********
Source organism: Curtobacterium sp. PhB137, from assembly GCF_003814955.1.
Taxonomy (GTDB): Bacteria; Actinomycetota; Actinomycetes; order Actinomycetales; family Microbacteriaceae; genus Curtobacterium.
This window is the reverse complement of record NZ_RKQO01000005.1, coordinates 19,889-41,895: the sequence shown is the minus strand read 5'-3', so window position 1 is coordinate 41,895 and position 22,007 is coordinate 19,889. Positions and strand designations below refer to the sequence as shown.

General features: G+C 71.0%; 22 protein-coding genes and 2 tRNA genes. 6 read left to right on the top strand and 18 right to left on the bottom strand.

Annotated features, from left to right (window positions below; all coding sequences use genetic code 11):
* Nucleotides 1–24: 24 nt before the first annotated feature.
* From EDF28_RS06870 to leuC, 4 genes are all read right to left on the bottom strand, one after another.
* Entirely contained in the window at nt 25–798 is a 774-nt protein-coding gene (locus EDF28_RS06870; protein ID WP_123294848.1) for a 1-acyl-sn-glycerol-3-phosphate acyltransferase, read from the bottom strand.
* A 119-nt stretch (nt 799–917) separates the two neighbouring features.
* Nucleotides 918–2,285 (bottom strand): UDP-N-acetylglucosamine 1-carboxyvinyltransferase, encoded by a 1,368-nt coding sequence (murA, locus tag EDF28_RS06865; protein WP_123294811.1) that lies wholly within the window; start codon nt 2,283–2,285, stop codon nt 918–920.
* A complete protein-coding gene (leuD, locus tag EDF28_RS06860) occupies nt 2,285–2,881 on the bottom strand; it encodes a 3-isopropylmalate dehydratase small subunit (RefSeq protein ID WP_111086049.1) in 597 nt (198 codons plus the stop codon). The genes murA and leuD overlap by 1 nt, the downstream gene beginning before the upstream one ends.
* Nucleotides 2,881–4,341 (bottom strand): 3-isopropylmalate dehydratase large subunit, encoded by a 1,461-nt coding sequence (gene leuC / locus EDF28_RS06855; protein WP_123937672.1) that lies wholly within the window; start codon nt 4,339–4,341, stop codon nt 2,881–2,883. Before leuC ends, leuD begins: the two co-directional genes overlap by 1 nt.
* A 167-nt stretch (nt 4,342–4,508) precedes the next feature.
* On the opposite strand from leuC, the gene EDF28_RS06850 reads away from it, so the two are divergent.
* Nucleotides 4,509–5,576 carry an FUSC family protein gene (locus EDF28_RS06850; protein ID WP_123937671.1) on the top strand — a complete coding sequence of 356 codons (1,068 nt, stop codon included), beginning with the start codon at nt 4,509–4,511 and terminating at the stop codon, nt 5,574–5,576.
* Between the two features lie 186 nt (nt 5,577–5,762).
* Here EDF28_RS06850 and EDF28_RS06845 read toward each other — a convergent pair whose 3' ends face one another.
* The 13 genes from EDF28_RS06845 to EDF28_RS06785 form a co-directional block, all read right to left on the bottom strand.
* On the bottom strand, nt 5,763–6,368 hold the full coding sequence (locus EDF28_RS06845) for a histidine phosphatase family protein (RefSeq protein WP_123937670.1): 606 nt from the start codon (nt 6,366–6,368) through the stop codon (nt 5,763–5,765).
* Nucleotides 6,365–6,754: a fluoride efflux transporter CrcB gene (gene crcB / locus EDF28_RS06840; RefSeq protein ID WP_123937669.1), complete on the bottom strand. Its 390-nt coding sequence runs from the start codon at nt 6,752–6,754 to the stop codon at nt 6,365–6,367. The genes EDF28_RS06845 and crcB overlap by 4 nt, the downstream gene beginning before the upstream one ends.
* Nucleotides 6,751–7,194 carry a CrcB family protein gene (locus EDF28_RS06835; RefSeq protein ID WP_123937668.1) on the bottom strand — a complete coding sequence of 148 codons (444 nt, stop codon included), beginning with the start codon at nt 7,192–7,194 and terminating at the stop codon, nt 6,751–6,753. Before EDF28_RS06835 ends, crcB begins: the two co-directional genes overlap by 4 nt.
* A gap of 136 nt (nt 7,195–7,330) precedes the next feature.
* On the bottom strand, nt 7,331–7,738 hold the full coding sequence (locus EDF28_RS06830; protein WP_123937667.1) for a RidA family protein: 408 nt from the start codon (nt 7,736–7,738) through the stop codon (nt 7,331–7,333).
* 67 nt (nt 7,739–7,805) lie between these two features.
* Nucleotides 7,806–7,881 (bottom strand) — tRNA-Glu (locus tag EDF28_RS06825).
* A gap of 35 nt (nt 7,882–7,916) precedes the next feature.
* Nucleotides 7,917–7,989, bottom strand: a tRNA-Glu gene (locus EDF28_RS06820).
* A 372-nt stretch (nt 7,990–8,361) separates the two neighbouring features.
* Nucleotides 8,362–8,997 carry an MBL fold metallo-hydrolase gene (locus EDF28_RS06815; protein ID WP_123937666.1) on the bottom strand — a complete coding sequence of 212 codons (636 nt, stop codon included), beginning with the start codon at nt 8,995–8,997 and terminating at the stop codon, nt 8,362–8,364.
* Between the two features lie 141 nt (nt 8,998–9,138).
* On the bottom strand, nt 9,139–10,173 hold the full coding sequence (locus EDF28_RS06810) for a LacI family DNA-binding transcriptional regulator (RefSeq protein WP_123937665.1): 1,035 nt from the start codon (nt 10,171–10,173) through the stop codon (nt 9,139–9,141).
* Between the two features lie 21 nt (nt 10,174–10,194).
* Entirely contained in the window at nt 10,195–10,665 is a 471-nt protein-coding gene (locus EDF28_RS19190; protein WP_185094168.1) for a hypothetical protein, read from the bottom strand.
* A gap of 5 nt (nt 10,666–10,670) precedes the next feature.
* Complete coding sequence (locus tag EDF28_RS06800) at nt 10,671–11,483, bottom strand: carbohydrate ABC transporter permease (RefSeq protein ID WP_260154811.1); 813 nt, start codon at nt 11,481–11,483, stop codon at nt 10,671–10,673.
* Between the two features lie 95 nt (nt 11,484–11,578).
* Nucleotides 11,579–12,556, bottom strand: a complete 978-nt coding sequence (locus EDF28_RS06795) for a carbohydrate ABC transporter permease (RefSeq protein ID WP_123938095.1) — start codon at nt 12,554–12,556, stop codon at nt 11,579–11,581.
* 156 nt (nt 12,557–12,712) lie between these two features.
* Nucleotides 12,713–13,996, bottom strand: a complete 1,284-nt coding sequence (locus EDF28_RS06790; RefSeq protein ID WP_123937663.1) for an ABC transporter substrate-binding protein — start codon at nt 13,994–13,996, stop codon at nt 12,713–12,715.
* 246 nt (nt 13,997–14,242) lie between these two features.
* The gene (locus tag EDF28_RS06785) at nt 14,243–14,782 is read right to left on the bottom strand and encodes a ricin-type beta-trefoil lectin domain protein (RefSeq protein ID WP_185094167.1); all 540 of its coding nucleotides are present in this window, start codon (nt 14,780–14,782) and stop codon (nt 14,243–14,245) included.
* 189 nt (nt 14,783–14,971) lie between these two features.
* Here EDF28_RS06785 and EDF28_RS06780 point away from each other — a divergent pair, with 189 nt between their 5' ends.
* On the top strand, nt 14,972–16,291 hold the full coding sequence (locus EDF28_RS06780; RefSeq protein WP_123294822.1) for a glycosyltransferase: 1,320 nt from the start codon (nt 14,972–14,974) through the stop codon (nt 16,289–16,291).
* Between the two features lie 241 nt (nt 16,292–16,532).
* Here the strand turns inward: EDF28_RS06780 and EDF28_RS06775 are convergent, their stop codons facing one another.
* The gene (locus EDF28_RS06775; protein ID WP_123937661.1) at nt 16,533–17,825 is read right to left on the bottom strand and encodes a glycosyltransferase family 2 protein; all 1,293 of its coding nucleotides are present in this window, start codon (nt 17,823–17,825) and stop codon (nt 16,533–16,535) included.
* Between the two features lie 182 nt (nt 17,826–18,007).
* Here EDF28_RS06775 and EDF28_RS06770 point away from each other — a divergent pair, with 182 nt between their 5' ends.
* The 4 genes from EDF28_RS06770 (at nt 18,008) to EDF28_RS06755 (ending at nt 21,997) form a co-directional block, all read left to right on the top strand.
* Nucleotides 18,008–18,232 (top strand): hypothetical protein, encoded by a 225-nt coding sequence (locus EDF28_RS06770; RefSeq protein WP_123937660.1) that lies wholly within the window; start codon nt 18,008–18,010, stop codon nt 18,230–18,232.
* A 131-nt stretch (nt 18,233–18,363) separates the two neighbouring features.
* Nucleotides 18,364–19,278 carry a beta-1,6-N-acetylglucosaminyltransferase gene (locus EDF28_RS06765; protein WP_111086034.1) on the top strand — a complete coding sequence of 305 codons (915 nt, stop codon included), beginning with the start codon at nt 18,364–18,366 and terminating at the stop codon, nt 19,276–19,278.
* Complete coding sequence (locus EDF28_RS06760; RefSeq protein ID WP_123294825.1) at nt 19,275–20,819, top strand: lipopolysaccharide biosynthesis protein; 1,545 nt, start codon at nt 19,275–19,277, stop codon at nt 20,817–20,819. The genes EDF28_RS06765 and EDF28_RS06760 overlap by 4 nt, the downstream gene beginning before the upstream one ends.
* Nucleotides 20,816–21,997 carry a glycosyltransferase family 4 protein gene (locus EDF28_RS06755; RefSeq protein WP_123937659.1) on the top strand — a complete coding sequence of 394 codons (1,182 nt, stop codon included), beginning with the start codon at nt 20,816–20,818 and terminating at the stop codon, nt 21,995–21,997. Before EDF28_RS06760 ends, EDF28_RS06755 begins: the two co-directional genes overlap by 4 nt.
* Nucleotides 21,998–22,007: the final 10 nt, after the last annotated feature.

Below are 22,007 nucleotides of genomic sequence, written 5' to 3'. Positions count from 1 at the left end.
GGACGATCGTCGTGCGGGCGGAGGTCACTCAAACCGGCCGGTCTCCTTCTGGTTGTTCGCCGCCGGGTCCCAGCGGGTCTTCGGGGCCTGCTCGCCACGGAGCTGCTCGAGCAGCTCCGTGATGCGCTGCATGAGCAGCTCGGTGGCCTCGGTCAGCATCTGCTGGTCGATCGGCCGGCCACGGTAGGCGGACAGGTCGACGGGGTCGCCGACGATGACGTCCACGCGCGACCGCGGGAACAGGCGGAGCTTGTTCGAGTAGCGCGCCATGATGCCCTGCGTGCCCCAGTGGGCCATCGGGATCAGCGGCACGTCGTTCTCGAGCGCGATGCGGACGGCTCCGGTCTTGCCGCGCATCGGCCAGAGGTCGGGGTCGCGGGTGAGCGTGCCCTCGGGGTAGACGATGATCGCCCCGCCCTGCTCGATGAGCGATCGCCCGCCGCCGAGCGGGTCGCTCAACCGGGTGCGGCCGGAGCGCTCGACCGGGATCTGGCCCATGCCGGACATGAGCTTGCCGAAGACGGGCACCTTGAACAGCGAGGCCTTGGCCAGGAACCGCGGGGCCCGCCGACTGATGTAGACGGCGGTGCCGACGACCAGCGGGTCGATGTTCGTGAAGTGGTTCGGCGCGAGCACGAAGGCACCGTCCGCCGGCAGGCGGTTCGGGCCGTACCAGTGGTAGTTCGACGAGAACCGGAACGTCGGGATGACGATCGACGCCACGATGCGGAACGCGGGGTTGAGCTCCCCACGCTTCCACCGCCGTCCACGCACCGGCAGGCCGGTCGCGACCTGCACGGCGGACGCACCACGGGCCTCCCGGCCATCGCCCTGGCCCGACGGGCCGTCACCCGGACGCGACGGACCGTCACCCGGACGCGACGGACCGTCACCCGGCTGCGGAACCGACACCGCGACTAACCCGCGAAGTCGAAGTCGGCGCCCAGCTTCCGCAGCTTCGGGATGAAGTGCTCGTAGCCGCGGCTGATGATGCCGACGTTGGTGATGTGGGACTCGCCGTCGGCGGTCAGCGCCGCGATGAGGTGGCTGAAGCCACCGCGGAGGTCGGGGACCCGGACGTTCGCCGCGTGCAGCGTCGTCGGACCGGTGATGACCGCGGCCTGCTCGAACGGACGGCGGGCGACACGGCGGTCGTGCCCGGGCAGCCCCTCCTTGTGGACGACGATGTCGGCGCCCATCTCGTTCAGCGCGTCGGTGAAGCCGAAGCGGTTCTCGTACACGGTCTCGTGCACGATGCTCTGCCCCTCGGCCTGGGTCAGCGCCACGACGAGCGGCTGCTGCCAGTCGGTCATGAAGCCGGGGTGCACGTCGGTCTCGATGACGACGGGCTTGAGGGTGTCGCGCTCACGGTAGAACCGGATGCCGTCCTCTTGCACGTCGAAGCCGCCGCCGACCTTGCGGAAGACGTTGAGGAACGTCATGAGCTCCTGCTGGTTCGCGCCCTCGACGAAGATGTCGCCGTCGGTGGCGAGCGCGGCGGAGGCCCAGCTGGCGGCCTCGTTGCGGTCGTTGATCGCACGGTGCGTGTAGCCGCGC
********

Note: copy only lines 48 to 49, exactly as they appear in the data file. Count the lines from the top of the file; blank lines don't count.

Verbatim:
* Between the two features lie 182 nt (nt 17,826–18,007).
* Here EDF28_RS06775 and EDF28_RS06770 point away from each other — a divergent pair, with 182 nt between their 5' ends.